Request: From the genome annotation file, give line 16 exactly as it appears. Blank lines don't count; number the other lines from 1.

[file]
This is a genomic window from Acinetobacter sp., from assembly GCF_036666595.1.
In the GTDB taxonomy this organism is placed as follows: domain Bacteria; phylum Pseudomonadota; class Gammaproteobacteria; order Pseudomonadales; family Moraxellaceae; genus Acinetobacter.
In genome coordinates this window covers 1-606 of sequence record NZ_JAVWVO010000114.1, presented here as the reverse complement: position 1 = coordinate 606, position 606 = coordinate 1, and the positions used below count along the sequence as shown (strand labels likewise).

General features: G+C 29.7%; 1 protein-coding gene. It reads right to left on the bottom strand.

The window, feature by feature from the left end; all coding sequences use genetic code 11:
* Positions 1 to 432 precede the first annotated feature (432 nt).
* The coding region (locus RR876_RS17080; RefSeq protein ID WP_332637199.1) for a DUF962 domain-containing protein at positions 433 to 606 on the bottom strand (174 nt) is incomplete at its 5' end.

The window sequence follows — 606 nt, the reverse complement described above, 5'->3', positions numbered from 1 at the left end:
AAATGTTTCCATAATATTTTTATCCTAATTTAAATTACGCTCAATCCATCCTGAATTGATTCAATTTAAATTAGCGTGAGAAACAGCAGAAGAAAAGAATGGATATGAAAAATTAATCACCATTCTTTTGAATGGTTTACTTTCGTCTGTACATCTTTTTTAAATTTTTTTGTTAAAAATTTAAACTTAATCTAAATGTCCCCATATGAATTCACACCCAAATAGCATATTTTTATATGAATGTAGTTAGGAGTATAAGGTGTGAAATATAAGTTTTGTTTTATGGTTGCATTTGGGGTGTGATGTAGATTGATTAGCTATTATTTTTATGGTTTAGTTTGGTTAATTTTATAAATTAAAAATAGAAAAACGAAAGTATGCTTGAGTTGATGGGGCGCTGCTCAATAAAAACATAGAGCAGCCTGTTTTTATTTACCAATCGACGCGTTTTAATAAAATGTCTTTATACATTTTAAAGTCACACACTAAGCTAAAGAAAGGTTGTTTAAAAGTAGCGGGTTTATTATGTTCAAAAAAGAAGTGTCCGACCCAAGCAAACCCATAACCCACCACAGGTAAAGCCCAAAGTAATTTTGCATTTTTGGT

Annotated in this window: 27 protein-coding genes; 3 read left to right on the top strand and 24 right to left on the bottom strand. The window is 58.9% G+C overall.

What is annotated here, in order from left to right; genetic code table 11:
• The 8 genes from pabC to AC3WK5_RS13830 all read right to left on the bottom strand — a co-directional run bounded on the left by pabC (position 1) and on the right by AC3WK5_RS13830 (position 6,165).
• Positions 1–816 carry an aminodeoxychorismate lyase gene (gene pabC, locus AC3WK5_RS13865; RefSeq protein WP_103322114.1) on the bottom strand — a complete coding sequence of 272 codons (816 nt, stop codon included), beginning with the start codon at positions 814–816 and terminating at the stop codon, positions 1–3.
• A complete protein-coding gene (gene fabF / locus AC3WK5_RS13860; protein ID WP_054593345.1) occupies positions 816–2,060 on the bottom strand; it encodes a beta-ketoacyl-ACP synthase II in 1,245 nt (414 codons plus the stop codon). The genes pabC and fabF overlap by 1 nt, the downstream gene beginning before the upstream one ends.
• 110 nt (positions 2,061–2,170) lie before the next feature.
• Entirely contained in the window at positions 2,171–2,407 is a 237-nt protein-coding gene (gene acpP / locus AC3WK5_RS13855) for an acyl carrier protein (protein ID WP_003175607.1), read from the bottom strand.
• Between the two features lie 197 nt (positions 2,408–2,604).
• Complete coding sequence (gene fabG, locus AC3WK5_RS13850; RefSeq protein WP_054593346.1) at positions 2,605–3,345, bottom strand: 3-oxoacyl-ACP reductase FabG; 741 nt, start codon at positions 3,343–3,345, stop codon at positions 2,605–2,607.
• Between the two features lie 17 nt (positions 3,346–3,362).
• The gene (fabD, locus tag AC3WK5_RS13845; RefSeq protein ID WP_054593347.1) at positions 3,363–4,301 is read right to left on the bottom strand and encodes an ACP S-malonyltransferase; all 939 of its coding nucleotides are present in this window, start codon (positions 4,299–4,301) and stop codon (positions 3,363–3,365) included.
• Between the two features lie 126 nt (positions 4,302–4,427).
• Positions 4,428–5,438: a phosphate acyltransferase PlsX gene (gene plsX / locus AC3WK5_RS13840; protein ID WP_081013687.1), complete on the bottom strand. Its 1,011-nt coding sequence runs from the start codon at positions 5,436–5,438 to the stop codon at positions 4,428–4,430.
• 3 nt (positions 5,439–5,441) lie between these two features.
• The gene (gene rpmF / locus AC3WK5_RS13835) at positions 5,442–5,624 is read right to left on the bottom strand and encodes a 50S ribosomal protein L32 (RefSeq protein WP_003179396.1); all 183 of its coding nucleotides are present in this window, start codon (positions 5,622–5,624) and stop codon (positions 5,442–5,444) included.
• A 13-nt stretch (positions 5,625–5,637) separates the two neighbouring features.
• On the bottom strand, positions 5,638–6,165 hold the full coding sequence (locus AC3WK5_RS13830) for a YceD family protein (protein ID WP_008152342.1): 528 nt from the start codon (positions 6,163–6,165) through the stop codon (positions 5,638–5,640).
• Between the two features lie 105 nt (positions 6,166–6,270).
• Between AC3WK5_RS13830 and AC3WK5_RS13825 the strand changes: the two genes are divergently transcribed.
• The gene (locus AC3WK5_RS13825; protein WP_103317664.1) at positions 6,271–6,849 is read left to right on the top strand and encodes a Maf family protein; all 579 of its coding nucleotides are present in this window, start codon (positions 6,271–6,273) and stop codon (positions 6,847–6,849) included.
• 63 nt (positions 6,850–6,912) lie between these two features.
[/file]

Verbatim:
• Entirely contained in the window at positions 2,171–2,407 is a 237-nt protein-coding gene (gene acpP / locus AC3WK5_RS13855) for an acyl carrier protein (protein ID WP_003175607.1), read from the bottom strand.